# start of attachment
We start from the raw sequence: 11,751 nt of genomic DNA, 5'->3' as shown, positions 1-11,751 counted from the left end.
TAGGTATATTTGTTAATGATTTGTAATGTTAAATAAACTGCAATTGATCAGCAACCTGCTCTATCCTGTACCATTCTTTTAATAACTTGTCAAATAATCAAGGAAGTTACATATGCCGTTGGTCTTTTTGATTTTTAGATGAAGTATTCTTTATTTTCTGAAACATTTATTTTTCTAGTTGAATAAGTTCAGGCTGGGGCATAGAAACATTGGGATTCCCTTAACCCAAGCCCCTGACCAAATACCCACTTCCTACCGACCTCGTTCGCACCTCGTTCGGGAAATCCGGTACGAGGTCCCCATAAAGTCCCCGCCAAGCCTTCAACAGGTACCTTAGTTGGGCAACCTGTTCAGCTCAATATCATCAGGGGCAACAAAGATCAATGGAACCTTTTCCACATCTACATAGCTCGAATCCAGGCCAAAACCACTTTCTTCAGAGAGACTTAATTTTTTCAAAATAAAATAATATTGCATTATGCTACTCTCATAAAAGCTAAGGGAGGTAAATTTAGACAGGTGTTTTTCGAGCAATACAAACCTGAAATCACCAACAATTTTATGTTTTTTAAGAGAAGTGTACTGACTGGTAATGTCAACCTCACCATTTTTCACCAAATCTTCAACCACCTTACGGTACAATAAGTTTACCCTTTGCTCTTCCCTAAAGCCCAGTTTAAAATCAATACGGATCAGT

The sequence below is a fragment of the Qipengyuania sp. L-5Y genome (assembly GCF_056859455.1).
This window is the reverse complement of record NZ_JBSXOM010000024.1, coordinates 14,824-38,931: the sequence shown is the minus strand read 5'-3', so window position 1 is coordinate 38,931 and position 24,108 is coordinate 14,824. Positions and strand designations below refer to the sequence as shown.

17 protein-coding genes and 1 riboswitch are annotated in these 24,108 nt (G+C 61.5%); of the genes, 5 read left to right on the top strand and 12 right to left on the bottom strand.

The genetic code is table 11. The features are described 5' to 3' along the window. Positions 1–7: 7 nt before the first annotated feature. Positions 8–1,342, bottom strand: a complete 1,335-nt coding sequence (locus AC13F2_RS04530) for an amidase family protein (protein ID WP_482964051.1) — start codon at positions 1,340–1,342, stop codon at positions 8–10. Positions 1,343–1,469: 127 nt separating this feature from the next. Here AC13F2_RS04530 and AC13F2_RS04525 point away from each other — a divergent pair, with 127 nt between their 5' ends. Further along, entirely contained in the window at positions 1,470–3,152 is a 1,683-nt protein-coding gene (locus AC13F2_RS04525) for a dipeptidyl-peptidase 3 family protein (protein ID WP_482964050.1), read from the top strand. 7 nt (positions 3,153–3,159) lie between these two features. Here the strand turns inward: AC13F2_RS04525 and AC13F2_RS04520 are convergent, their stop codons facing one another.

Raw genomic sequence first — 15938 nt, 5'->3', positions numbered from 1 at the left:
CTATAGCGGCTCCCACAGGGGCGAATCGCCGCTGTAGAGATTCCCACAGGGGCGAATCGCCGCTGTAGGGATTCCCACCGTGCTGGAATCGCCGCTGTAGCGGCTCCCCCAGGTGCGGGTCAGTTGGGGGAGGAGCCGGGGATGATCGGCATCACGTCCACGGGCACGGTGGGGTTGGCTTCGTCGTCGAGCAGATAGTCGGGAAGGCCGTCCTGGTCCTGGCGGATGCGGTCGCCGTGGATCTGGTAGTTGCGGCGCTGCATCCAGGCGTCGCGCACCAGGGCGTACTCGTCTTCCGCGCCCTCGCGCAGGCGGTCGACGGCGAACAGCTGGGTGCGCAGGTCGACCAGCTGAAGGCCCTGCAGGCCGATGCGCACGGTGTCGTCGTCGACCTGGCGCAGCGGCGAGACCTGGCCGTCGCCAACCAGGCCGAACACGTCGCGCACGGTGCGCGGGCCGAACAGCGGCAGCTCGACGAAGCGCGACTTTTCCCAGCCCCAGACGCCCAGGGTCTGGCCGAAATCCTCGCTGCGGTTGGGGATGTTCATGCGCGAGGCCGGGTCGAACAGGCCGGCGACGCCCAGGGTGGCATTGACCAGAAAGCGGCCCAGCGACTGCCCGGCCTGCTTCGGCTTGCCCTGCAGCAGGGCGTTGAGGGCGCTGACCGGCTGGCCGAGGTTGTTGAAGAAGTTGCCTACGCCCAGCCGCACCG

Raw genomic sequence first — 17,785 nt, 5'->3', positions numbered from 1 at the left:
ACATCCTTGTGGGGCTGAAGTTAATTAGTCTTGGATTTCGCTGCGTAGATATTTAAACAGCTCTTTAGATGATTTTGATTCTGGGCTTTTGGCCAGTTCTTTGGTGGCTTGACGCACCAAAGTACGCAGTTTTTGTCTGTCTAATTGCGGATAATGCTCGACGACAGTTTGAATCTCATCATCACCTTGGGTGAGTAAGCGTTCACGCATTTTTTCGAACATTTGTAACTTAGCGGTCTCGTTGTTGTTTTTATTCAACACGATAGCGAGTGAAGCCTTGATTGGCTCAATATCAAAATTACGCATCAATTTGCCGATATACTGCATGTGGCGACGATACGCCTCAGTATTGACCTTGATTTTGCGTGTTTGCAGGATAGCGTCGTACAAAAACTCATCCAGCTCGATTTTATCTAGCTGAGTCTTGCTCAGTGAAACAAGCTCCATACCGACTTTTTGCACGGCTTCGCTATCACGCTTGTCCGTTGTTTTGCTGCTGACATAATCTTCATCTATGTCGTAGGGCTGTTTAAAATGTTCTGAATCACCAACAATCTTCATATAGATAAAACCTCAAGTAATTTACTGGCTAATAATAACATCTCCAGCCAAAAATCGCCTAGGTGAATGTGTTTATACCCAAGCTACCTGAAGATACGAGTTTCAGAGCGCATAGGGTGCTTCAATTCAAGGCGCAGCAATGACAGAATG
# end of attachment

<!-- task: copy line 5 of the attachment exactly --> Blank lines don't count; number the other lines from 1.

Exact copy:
17 protein-coding genes and 1 riboswitch are annotated in these 24,108 nt (G+C 61.5%); of the genes, 5 read left to right on the top strand and 12 right to left on the bottom strand.